Florida enacts new congressional map

Florida enacted new congressional districts on April 22, 2022, when Gov. Ron DeSantis (R) signed a proposal approved by the legislature into law. Florida was apportioned 28 seats in the U.S. House of Representatives after the 2020 census, one more than it received after the 2010 census. This map will take effect for Florida’s 2022 congressional elections.

On April 20, the Florida Senate passed a map in a 24-15 vote, which the House then approved on April 21 in a 68-34 vote. 

This was the second congressional map bill approved that the state legislature approved. DeSantis vetoed the first on March 29. Republican leaders in the legislature said on April 11 that they would wait to receive a map from DeSantis to support. DeSantis submitted a map to the legislature on April 13, which the legislature passed.

Florida Politics’s Jacob Ogles wrote of the enacted map, “The most controversial change DeSantis made in his map, this new CD 4 really stands in as the replacement to the Lawson seat. […] The Black population in Jacksonville gets cleaved in half by the St. Johns River after DeSantis vetoed a map drawn by the Florida House that created a Duval-only Black seat.” When DeSantis vetoed the initial map bill, he wrote in a memo, “Congressional District 5 [Lawson’s district] in both the primary and secondary maps enacted by the Legislature violated the Equal Protection Clause of the Fourteenth Amendment to the U.S. Constitution because it assigns voters primarily on the basis of race but is not narrowly tailored to achieve a compelling state interest.”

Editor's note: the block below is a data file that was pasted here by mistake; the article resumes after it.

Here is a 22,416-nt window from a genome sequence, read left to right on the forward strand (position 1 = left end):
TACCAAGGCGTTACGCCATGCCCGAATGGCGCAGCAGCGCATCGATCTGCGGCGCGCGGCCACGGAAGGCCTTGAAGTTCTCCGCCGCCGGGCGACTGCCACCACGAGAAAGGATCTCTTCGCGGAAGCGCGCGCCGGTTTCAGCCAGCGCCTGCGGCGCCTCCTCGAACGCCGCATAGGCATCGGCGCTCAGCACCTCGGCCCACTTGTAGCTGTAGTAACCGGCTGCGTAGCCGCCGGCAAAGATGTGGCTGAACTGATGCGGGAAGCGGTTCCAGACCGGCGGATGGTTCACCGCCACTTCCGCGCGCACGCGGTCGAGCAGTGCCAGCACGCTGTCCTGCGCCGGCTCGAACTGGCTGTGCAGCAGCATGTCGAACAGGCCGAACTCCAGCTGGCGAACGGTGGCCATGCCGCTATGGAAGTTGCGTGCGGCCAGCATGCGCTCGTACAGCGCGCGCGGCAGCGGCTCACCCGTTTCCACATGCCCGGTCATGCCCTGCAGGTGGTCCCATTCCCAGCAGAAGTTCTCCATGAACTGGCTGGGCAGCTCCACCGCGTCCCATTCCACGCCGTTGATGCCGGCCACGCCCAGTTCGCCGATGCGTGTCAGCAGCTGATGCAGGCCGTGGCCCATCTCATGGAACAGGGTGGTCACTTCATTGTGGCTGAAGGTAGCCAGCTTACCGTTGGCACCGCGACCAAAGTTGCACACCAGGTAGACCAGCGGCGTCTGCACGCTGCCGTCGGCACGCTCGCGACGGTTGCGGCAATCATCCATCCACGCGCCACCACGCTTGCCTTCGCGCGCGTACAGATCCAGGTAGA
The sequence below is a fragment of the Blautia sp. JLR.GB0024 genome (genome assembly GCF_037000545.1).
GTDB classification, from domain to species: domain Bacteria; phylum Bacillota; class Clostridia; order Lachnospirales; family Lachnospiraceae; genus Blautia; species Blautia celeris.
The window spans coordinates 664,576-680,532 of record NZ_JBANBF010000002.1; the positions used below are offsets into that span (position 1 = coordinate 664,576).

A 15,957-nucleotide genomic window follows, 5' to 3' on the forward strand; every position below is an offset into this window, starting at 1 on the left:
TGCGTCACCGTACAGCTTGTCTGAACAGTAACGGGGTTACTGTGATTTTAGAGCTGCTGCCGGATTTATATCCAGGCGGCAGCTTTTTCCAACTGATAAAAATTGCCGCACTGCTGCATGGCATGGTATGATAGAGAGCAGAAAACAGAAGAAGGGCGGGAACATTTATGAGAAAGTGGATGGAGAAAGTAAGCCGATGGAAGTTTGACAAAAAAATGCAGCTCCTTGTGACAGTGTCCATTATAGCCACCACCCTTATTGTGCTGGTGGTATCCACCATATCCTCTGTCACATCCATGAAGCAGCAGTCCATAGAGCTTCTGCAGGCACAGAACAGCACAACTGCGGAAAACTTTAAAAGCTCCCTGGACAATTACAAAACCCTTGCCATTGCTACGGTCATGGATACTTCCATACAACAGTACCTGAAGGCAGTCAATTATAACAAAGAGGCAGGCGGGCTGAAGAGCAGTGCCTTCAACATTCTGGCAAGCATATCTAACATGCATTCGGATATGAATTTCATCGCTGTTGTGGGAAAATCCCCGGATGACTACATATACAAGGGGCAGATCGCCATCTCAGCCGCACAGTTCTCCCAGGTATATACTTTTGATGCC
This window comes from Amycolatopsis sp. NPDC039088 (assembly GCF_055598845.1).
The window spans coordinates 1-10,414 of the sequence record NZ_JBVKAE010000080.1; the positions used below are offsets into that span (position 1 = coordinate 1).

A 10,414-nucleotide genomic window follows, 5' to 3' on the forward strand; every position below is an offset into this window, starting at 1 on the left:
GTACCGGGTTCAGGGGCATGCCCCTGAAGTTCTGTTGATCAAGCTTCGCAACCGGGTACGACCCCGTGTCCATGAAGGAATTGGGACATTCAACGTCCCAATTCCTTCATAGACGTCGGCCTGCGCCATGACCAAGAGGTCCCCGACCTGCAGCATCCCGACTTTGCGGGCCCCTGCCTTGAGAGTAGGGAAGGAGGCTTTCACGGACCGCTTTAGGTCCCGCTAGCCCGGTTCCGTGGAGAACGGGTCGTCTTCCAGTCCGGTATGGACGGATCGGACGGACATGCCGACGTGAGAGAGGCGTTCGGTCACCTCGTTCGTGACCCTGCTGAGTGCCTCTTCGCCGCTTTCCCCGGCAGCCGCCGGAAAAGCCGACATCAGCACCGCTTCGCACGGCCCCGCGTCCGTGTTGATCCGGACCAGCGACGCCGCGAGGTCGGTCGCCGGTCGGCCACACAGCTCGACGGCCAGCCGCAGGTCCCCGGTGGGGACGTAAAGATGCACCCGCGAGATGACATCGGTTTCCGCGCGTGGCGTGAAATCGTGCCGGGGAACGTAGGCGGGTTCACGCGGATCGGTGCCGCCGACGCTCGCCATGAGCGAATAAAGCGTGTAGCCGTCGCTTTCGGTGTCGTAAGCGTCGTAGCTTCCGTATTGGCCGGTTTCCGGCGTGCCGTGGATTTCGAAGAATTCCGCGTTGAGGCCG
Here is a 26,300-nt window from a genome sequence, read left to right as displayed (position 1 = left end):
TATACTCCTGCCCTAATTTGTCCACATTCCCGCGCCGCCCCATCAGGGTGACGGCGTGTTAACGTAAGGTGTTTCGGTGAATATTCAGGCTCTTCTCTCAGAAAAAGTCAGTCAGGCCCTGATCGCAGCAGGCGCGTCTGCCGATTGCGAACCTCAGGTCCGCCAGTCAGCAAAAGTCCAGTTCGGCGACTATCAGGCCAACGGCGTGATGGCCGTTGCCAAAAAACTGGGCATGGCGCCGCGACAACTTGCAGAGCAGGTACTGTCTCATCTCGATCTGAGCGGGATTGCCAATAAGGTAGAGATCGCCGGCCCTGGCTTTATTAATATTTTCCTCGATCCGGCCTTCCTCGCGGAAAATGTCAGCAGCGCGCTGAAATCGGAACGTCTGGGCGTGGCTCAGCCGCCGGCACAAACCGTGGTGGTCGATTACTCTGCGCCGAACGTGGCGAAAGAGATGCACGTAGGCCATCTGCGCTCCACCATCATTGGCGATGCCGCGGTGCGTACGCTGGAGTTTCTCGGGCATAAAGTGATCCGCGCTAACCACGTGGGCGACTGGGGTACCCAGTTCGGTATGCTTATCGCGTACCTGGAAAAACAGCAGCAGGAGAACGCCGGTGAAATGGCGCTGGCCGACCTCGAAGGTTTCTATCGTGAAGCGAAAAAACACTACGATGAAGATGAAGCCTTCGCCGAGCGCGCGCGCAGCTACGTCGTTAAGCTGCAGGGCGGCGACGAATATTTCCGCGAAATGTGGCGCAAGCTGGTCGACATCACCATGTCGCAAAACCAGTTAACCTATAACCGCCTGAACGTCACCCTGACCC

State Rep. Tracie Davis (D) criticized the enacted map saying, “You hate when we use the word disenfranchisement. You turn your back. You look the other way. But you have to realize that is exactly what this is: Gutting, now-CD 4 … leaves us simply without representation. It simply means that the Black population in Florida that lives north of the I-4 corridor, their voices will be diluted. Their power in this process simply washed away.” 

Rep. Kaylee Tuck (R) supported the enacted map saying, “[DeSantis] publicly submitted maps, which is something that anybody can do. He’s allowed to do it. Every single member of the public was allowed to do it. And just because it’s different, doesn’t mean it’s bad. Just because it’s different, doesn’t mean it’s wrong. It’s just different. The process was thorough, it was transparent. It was open. It was complete. It was constitutional. And it was good.”

As of April 25, 40 states have adopted new congressional maps, one state’s maps have been overturned by court action, and three states have not yet adopted congressional redistricting plans after the 2020 census. Six states were apportioned one U.S. House district, so no congressional redistricting is required. As of April 25 in 2012, 42 states had enacted congressional redistricting plans.

States have completed congressional redistricting for 393 of the 435 seats (90.3%) in the U.S. House of Representatives.

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